Increased Risk of Postoperative Complications After Total Knee Arthroplasty in Patients With Previous Patellectomy

Omar J. Haque, Hilal D Maradit Kremers, Walter K Kremers, Daniel J. Berry, David G. Lewallen, Robert T. Trousdale, Rafael J. Sierra

Research output: Contribution to journalArticle

1 Citation (Scopus)

Abstract

Background: Few studies have reported the results of total knee arthroplasty (TKA) in patients with previous patellectomy. The purpose of this study was to assess the risk of complications and survivorship of primary TKA in patients who previously had a patellectomy in comparison to those undergoing TKA with patellar resurfacing. Methods: This was a historical cohort study and comprised 134 knees with previous patellectomy in a cohort of 17,946 primary TKA procedures at a single institution between 1985 and 2010. Multivariable Cox regression analyses were used to estimate the risk of complications and revisions in patients with previous patellectomy. Results: When compared to TKA with patellar resurfacing, the risk of complications (hazards ratio: 1.38, 95% confidence interval: 1.05, 1.81) was significantly higher in post-patellectomy knees, but there was no difference in the risk of revisions (hazards ratio: 1.32, 95% confidence interval: 0.80, 2.18). There was no significant difference between the posterior-stabilized and cruciate-retaining designs in terms of both complications and revisions (P > .05). The most common complications in post-patellectomy knees were instability, delayed healing, and infection. Conclusion: TKA patients with previous patellectomy have a higher risk of complications but not a higher risk of revisions.

Original languageEnglish (US)
JournalJournal of Arthroplasty
DOIs
StateAccepted/In press - Dec 28 2015

Fingerprint

Knee Replacement Arthroplasties
Knee
Confidence Intervals
Cohort Studies
Survival Rate
Regression Analysis
Infection

Keywords

  • Complications
  • Patella
  • Patellectomy
  • Revision
  • TKA
  • Total knee arthroplasty

ASJC Scopus subject areas

  • Orthopedics and Sports Medicine

Cite this

Increased Risk of Postoperative Complications After Total Knee Arthroplasty in Patients With Previous Patellectomy. / Haque, Omar J.; Maradit Kremers, Hilal D; Kremers, Walter K; Berry, Daniel J.; Lewallen, David G.; Trousdale, Robert T.; Sierra, Rafael J.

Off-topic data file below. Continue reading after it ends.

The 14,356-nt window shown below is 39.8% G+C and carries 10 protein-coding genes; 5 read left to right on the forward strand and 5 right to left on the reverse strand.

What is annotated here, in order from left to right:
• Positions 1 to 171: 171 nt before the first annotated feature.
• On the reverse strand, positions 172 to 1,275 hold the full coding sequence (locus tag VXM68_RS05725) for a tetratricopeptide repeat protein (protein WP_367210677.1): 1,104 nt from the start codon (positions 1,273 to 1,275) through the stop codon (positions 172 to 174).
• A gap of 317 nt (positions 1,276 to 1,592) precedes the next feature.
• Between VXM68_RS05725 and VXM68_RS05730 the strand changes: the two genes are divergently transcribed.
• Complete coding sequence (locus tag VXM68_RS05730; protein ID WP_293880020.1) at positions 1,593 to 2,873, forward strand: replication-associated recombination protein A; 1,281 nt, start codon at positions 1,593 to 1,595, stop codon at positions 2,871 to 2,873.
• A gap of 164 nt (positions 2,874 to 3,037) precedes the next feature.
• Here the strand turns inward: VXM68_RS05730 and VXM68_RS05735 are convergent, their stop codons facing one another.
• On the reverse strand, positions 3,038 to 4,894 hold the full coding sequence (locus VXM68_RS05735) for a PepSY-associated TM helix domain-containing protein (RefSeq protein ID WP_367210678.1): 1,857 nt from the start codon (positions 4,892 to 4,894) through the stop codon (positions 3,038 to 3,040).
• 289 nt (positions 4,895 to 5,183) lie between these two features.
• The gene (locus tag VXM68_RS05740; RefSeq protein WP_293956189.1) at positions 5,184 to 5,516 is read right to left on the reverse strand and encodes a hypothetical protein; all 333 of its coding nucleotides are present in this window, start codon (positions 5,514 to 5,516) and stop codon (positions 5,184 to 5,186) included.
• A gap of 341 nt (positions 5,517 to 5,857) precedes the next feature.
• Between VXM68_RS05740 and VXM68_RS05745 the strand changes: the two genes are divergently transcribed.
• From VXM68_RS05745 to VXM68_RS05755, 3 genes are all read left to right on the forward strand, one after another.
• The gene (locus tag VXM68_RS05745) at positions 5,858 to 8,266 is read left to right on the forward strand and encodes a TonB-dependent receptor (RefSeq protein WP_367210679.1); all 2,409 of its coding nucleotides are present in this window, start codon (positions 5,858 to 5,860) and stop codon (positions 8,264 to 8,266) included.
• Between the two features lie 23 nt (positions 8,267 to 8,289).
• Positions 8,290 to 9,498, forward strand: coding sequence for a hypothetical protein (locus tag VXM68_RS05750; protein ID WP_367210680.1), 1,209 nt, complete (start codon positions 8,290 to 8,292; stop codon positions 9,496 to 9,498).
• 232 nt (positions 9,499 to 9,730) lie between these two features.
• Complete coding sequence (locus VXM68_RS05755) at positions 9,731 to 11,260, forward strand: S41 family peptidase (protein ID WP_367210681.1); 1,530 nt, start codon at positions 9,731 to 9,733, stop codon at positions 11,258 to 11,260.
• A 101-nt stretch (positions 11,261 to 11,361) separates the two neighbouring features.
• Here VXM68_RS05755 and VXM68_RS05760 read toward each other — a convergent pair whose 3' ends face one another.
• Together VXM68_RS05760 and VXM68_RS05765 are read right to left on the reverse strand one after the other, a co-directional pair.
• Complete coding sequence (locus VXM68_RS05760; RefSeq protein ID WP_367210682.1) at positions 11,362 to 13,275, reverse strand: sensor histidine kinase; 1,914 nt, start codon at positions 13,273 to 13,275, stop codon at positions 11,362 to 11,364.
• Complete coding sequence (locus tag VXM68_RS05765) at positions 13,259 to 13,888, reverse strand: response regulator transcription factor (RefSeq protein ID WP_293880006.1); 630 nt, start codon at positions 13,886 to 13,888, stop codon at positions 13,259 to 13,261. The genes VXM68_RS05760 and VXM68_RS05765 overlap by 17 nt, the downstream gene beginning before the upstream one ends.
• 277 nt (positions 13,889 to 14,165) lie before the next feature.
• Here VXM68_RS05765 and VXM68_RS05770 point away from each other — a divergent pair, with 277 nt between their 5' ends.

In: Journal of Arthroplasty, 28.12.2015.

Research output: Contribution to journalArticle

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abstract = "Background: Few studies have reported the results of total knee arthroplasty (TKA) in patients with previous patellectomy. The purpose of this study was to assess the risk of complications and survivorship of primary TKA in patients who previously had a patellectomy in comparison to those undergoing TKA with patellar resurfacing. Methods: This was a historical cohort study and comprised 134 knees with previous patellectomy in a cohort of 17,946 primary TKA procedures at a single institution between 1985 and 2010. Multivariable Cox regression analyses were used to estimate the risk of complications and revisions in patients with previous patellectomy. Results: When compared to TKA with patellar resurfacing, the risk of complications (hazards ratio: 1.38, 95{\%} confidence interval: 1.05, 1.81) was significantly higher in post-patellectomy knees, but there was no difference in the risk of revisions (hazards ratio: 1.32, 95{\%} confidence interval: 0.80, 2.18). There was no significant difference between the posterior-stabilized and cruciate-retaining designs in terms of both complications and revisions (P > .05). The most common complications in post-patellectomy knees were instability, delayed healing, and infection. Conclusion: TKA patients with previous patellectomy have a higher risk of complications but not a higher risk of revisions.",